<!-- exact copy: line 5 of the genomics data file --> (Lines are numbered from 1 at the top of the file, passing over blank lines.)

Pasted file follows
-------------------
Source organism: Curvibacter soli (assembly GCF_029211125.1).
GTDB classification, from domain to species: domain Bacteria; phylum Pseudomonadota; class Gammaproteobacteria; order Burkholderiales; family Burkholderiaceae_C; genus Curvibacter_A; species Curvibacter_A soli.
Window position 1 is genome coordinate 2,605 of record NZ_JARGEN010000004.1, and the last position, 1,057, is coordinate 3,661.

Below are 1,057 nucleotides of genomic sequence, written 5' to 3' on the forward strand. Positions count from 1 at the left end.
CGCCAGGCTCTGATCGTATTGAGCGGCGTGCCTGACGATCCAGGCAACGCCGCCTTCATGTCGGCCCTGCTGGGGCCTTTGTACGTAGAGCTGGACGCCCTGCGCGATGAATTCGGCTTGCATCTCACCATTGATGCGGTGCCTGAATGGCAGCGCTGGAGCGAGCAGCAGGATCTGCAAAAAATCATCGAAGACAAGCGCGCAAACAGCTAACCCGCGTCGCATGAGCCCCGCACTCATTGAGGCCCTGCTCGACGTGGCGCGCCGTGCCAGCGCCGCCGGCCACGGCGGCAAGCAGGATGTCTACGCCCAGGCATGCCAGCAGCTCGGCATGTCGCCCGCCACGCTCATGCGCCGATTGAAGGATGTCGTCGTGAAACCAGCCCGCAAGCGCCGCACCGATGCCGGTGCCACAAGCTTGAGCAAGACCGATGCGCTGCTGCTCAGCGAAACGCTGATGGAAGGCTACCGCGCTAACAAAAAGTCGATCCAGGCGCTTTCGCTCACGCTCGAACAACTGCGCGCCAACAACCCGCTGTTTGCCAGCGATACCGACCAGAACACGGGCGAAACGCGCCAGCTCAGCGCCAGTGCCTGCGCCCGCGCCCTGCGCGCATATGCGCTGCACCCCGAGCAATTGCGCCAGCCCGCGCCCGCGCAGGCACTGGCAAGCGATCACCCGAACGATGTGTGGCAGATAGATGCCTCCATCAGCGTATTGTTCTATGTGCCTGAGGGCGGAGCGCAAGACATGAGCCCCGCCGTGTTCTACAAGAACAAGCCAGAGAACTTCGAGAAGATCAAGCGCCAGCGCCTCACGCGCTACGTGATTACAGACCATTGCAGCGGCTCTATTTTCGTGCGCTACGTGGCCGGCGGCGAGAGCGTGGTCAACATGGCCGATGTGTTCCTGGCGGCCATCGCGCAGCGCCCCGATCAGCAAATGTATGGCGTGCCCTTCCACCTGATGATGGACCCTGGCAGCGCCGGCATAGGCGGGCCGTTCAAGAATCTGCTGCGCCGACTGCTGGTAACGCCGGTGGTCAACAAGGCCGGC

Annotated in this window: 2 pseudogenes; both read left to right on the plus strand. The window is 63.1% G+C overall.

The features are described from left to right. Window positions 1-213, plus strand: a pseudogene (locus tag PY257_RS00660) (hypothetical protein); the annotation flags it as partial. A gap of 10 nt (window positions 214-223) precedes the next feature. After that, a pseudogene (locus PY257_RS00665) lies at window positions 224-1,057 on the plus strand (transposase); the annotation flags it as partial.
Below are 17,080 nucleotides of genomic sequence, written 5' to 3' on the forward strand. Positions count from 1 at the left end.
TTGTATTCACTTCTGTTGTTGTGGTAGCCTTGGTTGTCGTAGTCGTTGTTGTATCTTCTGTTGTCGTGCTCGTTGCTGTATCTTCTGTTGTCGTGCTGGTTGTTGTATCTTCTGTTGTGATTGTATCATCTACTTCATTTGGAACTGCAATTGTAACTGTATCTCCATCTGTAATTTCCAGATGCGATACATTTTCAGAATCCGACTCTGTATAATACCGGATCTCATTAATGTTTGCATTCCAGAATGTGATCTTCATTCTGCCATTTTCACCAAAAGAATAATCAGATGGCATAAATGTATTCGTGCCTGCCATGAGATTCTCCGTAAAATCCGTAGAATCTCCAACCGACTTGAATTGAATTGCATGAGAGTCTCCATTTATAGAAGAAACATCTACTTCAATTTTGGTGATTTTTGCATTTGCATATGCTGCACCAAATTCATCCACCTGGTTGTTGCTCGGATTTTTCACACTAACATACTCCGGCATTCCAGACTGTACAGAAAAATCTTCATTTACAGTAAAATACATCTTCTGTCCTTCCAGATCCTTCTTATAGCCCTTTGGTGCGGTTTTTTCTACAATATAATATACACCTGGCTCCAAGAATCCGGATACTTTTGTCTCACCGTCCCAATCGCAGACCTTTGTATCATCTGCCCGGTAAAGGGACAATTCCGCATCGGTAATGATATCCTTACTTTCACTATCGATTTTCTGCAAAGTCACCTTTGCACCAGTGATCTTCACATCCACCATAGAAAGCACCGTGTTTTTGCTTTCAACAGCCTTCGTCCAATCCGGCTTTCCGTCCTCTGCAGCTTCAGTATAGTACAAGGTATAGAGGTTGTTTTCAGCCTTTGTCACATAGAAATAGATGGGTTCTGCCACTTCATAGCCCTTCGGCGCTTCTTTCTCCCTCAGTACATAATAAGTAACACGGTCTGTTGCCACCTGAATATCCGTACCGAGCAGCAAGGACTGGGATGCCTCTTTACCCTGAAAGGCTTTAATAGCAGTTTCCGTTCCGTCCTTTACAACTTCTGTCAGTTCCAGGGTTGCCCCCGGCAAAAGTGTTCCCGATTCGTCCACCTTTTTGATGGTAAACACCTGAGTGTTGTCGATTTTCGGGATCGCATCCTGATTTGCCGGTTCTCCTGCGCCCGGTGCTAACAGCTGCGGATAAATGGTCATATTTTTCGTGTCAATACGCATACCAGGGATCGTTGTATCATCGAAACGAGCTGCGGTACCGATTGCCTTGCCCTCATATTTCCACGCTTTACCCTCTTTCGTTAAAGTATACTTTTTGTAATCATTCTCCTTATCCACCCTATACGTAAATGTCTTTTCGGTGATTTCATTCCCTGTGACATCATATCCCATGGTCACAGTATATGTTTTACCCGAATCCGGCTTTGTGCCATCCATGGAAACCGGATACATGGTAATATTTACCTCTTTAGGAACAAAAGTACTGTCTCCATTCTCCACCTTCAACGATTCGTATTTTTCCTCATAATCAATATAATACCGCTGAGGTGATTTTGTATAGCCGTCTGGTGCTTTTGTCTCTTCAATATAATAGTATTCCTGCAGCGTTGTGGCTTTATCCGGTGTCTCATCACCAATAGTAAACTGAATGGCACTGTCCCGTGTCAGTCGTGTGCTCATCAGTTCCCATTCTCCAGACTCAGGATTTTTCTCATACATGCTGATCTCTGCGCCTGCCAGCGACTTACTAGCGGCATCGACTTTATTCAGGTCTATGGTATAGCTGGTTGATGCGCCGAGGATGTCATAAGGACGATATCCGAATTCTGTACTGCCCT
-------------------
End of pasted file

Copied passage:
CGCCAGGCTCTGATCGTATTGAGCGGCGTGCCTGACGATCCAGGCAACGCCGCCTTCATGTCGGCCCTGCTGGGGCCTTTGTACGTAGAGCTGGACGCCCTGCGCGATGAATTCGGCTTGCATCTCACCATTGATGCGGTGCCTGAATGGCAGCGCTGGAGCGAGCAGCAGGATCTGCAAAAAATCATCGAAGACAAGCGCGCAAACAGCTAACCCGCGTCGCATGAGCCCCGCACTCATTGAGGCCCTGCTCGACGTGGCGCGCCGTGCCAGCGCCGCCGGCCACGGCGGCAAGCAGGATGTCTACGCCCAGGCATGCCAGCAGCTCGGCATGTCGCCCGCCACGCTCATGCGCCGATTGAAGGATGTCGTCGTGAAACCAGCCCGCAAGCGCCGCACCGATGCCGGTGCCACAAGCTTGAGCAAGACCGATGCGCTGCTGCTCAGCGAAACGCTGATGGAAGGCTACCGCGCTAACAAAAAGTCGATCCAGGCGCTTTCGCTCACGCTCGAACAACTGCGCGCCAACAACCCGCTGTTTGCCAGCGATACCGACCAGAACACGGGCGAAACGCGCCAGCTCAGCGCCAGTGCCTGCGCCCGCGCCCTGCGCGCATATGCGCTGCACCCCGAGCAATTGCGCCAGCCCGCGCCCGCGCAGGCACTGGCAAGCGATCACCCGAACGATGTGTGGCAGATAGATGCCTCCATCAGCGTATTGTTCTATGTGCCTGAGGGCGGAGCGCAAGACATGAGCCCCGCCGTGTTCTACAAGAACAAGCCAGAGAACTTCGAGAAGATCAAGCGCCAGCGCCTCACGCGCTACGTGATTACAGACCATTGCAGCGGCTCTATTTTCGTGCGCTACGTGGCCGGCGGCGAGAGCGTGGTCAACATGGCCGATGTGTTCCTGGCGGCCATCGCGCAGCGCCCCGATCAGCAAATGTATGGCGTGCCCTTCCACCTGATGATGGACCCTGGCAGCGCCGGCATAGGCGGGCCGTTCAAGAATCTGCTGCGCCGACTGCTGGTAACGCCGGTGGTCAACAAGGCCGGC